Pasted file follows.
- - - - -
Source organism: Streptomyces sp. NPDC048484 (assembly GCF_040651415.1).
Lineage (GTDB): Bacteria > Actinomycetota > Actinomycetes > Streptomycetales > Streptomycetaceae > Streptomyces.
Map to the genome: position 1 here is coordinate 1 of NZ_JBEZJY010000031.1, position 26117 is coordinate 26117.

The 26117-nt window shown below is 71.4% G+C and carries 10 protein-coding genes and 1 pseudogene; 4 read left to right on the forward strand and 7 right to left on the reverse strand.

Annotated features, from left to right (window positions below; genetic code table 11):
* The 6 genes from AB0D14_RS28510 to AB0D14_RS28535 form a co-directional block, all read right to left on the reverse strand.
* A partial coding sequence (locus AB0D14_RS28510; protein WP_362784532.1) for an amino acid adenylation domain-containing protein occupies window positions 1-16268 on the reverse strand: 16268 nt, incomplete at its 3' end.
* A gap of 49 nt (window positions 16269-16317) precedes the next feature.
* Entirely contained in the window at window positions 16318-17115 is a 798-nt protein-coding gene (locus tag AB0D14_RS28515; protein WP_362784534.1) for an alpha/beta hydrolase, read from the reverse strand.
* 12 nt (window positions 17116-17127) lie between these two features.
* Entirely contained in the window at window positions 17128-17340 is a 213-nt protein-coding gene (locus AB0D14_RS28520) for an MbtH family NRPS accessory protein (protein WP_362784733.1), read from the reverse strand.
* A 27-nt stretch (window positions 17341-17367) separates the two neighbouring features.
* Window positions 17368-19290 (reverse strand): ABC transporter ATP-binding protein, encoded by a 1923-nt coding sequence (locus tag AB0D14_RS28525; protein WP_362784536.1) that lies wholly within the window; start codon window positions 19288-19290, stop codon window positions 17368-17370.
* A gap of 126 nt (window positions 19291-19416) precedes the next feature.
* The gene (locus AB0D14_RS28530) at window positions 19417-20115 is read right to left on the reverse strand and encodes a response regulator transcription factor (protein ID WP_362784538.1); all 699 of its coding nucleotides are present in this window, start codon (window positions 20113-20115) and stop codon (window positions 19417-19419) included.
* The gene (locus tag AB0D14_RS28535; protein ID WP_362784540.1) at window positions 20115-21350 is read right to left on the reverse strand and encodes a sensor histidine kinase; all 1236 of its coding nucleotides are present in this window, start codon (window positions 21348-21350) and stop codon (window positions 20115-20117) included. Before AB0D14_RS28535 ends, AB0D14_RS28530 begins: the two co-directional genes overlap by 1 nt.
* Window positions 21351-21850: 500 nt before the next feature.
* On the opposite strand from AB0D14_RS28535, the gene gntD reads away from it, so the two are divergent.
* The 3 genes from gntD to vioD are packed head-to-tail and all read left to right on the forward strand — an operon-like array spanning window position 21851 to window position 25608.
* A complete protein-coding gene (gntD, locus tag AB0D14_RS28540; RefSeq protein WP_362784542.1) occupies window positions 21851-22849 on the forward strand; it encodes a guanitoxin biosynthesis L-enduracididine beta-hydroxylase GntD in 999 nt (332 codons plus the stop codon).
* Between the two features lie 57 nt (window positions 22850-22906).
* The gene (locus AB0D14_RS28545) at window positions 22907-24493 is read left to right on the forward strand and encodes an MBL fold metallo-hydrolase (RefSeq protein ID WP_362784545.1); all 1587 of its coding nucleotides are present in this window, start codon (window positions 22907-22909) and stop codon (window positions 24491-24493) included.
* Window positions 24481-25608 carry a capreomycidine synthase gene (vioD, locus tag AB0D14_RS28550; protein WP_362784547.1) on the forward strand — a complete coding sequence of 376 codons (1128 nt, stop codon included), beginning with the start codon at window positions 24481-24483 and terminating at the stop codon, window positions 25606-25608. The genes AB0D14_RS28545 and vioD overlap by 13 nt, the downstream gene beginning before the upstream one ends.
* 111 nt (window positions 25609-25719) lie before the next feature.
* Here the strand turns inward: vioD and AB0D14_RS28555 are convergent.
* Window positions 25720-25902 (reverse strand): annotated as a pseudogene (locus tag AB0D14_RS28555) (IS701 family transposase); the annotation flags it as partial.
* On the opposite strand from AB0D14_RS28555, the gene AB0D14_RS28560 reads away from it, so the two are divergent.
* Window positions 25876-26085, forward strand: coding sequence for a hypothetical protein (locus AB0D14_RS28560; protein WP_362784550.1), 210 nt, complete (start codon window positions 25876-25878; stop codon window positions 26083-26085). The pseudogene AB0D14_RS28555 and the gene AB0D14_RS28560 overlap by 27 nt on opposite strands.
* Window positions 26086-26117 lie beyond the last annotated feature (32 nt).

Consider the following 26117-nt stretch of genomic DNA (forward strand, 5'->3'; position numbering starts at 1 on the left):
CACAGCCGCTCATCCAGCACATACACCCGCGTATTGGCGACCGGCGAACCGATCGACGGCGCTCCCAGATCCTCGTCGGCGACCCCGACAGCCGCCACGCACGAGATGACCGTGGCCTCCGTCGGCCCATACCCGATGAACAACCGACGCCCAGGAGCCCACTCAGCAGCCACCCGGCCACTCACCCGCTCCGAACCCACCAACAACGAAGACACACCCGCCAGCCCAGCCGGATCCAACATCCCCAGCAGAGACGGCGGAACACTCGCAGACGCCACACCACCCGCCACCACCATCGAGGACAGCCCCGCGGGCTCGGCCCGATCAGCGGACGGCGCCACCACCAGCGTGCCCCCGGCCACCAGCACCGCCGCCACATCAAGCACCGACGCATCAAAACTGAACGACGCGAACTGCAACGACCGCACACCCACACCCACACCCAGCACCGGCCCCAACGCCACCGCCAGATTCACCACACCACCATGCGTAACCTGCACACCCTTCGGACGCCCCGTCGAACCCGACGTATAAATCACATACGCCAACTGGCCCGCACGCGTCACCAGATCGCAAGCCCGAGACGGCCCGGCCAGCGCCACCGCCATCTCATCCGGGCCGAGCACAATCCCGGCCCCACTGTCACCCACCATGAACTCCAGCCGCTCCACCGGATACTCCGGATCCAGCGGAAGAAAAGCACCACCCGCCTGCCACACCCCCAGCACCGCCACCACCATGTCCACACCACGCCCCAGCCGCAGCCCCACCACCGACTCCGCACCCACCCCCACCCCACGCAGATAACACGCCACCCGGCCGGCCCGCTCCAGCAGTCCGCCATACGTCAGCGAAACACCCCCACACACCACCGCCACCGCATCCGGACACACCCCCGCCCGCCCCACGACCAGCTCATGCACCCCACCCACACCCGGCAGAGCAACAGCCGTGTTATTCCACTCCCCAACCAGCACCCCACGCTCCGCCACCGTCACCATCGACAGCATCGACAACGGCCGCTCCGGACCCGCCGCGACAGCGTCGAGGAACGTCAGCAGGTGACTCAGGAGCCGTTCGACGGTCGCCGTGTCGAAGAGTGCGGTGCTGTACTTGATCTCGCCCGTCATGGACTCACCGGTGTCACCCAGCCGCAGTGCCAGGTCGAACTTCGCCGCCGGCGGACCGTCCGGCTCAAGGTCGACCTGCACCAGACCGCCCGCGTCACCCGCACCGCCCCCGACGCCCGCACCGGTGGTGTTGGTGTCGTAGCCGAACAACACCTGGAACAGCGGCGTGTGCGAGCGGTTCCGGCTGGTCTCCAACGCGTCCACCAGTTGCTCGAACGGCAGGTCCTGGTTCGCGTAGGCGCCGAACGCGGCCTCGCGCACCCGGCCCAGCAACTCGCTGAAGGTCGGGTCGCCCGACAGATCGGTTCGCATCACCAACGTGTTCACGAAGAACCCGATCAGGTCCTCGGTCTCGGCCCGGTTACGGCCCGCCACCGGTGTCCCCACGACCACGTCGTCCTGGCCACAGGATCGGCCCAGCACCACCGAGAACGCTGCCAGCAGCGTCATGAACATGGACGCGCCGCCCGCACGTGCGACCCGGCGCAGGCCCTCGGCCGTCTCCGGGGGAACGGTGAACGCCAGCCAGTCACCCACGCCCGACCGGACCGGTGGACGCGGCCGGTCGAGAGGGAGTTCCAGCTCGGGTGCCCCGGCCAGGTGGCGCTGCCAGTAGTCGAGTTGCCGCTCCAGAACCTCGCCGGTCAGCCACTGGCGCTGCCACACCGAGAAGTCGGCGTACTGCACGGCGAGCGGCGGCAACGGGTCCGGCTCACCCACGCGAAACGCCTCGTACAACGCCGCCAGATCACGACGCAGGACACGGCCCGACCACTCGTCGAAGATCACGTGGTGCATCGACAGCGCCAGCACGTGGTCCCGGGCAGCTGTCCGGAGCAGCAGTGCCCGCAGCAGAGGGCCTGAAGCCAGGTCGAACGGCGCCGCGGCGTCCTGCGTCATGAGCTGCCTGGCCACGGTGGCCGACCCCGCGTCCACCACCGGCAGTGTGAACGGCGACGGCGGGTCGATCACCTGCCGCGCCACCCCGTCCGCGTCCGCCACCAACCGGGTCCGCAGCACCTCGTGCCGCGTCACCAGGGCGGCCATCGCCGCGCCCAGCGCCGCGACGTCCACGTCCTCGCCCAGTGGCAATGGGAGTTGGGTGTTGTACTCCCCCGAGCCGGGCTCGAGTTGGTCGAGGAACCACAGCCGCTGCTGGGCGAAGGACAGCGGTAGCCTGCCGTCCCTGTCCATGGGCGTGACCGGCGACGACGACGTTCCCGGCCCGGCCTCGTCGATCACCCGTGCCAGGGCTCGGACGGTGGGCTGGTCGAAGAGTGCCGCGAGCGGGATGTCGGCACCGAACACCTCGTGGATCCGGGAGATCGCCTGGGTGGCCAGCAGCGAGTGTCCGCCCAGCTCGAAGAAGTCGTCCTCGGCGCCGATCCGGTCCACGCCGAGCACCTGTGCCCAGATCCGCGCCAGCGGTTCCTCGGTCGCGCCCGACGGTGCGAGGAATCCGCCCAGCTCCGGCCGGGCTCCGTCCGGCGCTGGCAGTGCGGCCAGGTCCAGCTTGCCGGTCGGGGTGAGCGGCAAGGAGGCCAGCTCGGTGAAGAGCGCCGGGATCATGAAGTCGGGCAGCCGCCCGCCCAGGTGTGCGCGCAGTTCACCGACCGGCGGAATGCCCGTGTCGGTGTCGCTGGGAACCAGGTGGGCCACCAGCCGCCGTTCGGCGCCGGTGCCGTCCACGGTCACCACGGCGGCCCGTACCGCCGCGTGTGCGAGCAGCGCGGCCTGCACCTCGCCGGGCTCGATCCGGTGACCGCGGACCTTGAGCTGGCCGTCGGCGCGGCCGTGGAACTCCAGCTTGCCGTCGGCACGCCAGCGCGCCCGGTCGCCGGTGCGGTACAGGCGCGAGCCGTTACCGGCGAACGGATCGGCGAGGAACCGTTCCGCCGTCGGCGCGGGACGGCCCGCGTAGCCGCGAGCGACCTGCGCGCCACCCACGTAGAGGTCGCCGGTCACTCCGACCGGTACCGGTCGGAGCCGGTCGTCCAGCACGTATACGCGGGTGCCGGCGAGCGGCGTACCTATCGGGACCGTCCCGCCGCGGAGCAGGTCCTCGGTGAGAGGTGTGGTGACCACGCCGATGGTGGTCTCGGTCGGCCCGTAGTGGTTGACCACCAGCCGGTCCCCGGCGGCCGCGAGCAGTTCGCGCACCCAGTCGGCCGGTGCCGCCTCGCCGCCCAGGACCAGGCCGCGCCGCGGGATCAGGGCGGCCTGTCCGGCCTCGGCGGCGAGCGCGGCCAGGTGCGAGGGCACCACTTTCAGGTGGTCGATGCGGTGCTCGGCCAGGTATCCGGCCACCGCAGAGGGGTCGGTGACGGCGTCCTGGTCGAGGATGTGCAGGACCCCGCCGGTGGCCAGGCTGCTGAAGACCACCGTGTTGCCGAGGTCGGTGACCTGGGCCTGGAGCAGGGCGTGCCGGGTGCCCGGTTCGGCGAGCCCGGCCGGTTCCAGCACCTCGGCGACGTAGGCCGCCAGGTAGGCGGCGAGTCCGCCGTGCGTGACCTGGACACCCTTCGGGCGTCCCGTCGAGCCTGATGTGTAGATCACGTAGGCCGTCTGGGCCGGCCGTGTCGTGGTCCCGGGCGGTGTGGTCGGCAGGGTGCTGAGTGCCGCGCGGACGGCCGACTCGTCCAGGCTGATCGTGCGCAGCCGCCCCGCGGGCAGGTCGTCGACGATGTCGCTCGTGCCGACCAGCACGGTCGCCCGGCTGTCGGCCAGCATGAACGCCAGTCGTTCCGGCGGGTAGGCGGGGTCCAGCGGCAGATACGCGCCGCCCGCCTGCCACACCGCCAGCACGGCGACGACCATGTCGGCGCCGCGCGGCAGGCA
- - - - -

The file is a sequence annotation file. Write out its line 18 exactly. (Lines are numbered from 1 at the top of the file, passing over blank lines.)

* On the opposite strand from AB0D14_RS28535, the gene gntD reads away from it, so the two are divergent.